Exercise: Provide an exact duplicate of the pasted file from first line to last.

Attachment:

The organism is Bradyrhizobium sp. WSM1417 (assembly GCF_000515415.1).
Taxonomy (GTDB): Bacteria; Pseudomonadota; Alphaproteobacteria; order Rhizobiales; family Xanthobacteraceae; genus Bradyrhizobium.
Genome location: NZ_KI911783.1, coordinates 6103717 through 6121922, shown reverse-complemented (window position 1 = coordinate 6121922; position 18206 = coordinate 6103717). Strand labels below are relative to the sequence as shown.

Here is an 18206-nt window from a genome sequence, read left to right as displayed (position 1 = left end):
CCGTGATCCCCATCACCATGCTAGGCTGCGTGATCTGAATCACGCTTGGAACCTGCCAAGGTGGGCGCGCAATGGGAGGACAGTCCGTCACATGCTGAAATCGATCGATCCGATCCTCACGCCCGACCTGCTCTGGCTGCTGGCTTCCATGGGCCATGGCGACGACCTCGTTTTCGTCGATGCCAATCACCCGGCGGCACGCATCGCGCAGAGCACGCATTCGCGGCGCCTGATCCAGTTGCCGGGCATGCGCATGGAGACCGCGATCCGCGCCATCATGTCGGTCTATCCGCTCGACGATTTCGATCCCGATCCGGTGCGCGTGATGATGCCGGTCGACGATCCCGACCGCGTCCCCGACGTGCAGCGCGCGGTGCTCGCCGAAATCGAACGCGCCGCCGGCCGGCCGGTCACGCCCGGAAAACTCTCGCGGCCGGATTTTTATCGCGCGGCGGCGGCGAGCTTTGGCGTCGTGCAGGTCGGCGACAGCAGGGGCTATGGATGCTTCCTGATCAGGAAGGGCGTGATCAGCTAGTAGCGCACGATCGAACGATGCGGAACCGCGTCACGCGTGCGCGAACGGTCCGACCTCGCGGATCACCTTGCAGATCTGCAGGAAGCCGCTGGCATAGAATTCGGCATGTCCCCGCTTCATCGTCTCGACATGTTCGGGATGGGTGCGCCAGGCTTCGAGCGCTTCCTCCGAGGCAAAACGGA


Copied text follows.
The organism is Bradyrhizobium sp. WSM1417 (assembly GCF_000515415.1).
Taxonomy (GTDB): Bacteria; Pseudomonadota; Alphaproteobacteria; order Rhizobiales; family Xanthobacteraceae; genus Bradyrhizobium.
Genome location: NZ_KI911783.1, coordinates 6103717 through 6121922, shown reverse-complemented (window position 1 = coordinate 6121922; position 18206 = coordinate 6103717). Strand labels below are relative to the sequence as shown.

Here is an 18206-nt window from a genome sequence, read left to right as displayed (position 1 = left end):
CCGTGATCCCCATCACCATGCTAGGCTGCGTGATCTGAATCACGCTTGGAACCTGCCAAGGTGGGCGCGCAATGGGAGGACAGTCCGTCACATGCTGAAATCGATCGATCCGATCCTCACGCCCGACCTGCTCTGGCTGCTGGCTTCCATGGGCCATGGCGACGACCTCGTTTTCGTCGATGCCAATCACCCGGCGGCACGCATCGCGCAGAGCACGCATTCGCGGCGCCTGATCCAGTTGCCGGGCATGCGCATGGAGACCGCGATCCGCGCCATCATGTCGGTCTATCCGCTCGACGATTTCGATCCCGATCCGGTGCGCGTGATGATGCCGGTCGACGATCCCGACCGCGTCCCCGACGTGCAGCGCGCGGTGCTCGCCGAAATCGAACGCGCCGCCGGCCGGCCGGTCACGCCCGGAAAACTCTCGCGGCCGGATTTTTATCGCGCGGCGGCGGCGAGCTTTGGCGTCGTGCAGGTCGGCGACAGCAGGGGCTATGGATGCTTCCTGATCAGGAAGGGCGTGATCAGCTAGTAGCGCACGATCGAACGATGCGGAACCGCGTCACGCGTGCGCGAACGGTCCGACCTCGCGGATCACCTTGCAGATCTGCAGGAAGCCGCTGGCATAGAATTCGGCATGTCCCCGCTTCATCGTCTCGACATGTTCGGGATGGGTGCGCCAGGCTTCGAGCGCTTCCTCCGAGGCAAAACGGA